Newfound Bats are Real Suckers
By Sara Goudarzi
LiveScience Staff Writer
posted: 05 January 2007
In the world of bats, there was only one known sucker-foot. Now there are two.
Scientists have discovered a second species of bat with adhesive organs, or suckers, attached to its thumbs and hind feet, allowing the creatures to climb and cling upright to smooth tree leaves.
Previously, scientists knew only of a sister species, Myzopoda aurita, which lives only in the humid eastern forests of Madagascar.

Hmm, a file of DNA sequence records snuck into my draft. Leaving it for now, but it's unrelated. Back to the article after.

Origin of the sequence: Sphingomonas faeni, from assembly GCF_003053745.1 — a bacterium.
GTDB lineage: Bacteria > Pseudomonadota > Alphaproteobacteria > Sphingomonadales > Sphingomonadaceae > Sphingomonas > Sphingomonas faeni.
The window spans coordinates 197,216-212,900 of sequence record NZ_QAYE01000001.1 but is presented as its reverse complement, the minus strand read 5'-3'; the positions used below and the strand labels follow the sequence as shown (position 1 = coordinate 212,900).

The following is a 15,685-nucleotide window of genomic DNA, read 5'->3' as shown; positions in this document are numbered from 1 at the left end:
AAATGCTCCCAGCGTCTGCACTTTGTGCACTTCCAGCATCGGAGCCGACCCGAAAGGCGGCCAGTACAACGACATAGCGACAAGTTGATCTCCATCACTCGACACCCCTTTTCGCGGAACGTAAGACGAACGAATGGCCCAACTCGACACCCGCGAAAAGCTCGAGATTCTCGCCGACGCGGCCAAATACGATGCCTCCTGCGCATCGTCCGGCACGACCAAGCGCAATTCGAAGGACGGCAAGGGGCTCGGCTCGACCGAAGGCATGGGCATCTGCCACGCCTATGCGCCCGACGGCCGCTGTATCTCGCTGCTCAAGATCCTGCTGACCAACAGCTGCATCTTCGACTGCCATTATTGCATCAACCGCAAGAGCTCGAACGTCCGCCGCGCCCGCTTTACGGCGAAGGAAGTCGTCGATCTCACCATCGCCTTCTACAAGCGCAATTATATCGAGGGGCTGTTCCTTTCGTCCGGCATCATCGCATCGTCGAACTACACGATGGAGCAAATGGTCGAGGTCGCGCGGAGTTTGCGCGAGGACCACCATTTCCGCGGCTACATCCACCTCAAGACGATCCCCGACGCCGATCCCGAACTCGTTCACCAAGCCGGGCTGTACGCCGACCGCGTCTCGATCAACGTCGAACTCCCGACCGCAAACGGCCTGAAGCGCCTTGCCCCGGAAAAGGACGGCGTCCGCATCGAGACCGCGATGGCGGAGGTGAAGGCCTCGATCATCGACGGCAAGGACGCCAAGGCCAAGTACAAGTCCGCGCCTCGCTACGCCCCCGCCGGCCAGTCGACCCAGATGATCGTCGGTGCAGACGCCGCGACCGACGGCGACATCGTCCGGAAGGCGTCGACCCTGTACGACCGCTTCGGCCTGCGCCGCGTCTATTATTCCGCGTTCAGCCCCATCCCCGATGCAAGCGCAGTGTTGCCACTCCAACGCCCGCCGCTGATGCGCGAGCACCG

Both species are spotted where broad-leafed plants, especially the Travelers’ Palm, are plentiful. The bats often roost in the slick greens during the day.
Up to now, sucker-footed bats were considered endangered because there was only one known species in the family and because of their limited distribution worldwide.
But the finding of the second sucker-footed species means their range is broader than previously thought.
And given the discovery of the new bat in a dry forest, members of the sucker-footed bat family could survive even if tropical forests are lost to deforestation, a huge issue in Madagascar where less than 10 percent of the country’s original forest cover remains.
See also here.
‘Monastic’ bat mystifies experts – As yet no female sucker-footed bats of Madagascar have been discovered: here.
Fossa in Madagascar: here.